Disbelief crept over me at a very slow rate. The rate was so slow that I felt no distress, and have never since doubted even for a single second that my conclusion was correct. I can indeed hardly see how anyone ought to wish Christianity to be true; for if so the plain language of the text seems to show that the men who do not believe, and this would include my Father, Brother and almost all my best friends, will be everlastingly punished. And this is a damnable doctrine.
Every one who believes, as I do, that all the corporeal and mental organs (excepting those which are neither advantageous or disadvantageous to the possessor) of all beings have been developed through natural selection, or the survival of the fittest, will admit that these organs have been formed so that their possessors may compete successfully with other beings, and thus increase in number.
That there is much suffering in the world no one disputes. Some have attempted to explain this in reference to man by imagining that it serves for his moral improvement. But the number of men in the world is as nothing compared with that of all other sentient beings, and these often suffer greatly without any moral improvement.
In my Journal I wrote that whilst standing in the midst of the grandeur of a Brazilian forest, 'it is not possible to give an adequate idea of the higher feelings of wonder, admiration, and devotion which fill and elevate the mind.' I well remember my conviction that there is more in man than the mere breath of his body. Therefore I cannot see that such inward convictions and feelings are of any weight as evidence of what really exists. The state of mind which grand scenes formerly excited in me, and which was intimately connected with a belief in God, did not essentially differ from that which is often called the sense of sublimity; and however difficult it may be to explain the genesis of this sense, it can hardly be advanced as an argument for the existence of God, any more than the powerful though vague and similar feelings excited by music.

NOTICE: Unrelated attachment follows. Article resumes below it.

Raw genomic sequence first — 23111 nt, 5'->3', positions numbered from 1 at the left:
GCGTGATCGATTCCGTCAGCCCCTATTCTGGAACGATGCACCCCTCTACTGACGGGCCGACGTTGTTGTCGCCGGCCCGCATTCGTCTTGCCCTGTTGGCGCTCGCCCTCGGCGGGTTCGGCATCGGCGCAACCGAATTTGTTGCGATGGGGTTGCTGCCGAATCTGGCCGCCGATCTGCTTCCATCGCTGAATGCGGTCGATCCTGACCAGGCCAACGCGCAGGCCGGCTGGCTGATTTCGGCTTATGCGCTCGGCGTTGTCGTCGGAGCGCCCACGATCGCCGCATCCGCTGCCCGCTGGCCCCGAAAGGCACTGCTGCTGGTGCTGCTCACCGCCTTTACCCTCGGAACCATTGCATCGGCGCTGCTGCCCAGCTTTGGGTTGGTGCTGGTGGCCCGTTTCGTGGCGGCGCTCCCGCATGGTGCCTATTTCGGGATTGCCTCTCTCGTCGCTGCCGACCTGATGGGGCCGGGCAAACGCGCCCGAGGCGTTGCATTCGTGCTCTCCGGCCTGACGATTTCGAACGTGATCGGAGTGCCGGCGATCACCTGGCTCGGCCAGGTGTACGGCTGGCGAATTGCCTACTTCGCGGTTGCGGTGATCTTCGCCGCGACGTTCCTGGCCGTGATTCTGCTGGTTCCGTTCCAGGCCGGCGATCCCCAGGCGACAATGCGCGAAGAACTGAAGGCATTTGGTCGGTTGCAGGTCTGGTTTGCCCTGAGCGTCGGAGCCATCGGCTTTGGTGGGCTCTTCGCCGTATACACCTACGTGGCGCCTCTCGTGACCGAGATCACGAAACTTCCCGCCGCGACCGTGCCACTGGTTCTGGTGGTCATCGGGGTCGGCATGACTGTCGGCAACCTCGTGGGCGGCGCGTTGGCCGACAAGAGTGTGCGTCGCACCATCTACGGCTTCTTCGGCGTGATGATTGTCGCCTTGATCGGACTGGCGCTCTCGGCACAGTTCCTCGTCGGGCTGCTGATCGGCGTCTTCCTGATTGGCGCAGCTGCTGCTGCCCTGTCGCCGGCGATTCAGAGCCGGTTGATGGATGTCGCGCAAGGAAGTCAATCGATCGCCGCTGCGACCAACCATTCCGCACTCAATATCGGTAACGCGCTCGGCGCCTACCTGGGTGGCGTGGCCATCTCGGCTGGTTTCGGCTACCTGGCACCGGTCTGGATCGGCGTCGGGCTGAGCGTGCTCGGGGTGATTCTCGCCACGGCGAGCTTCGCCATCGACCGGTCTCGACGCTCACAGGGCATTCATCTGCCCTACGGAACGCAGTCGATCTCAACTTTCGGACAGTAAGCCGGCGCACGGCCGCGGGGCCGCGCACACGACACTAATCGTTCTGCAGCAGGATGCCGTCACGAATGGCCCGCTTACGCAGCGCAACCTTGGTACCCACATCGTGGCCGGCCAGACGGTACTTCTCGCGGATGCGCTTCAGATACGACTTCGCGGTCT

This conclusion was strong in my mind about the time, as far as I can remember, when I wrote the Origin of Species; and it is since that time that it has very gradually with many fluctuations become weaker. But then arises the doubt—can the mind of man, which has, as I fully believe, been developed from a mind as low as that possessed by the lowest animal, be trusted when it draws such grand conclusions? Nor must we overlook the probability of the constant inculcation in a belief in God on the minds of children producing so strong and perhaps an inherited effect on their brains not yet fully developed, that it would be as difficult for them to throw off their belief in God, as for a monkey to throw off its instinctive fear and hatred of a snake. The mystery of the beginning of all things is insoluble by us; and I for one must be content to remain an Agnostic."
Excerpted from The Autobiography of Charles Darwin, edited by his son, Francis Darwin and published in 1887, five years after Charles Darwin's death. Abnormal spellings from the original.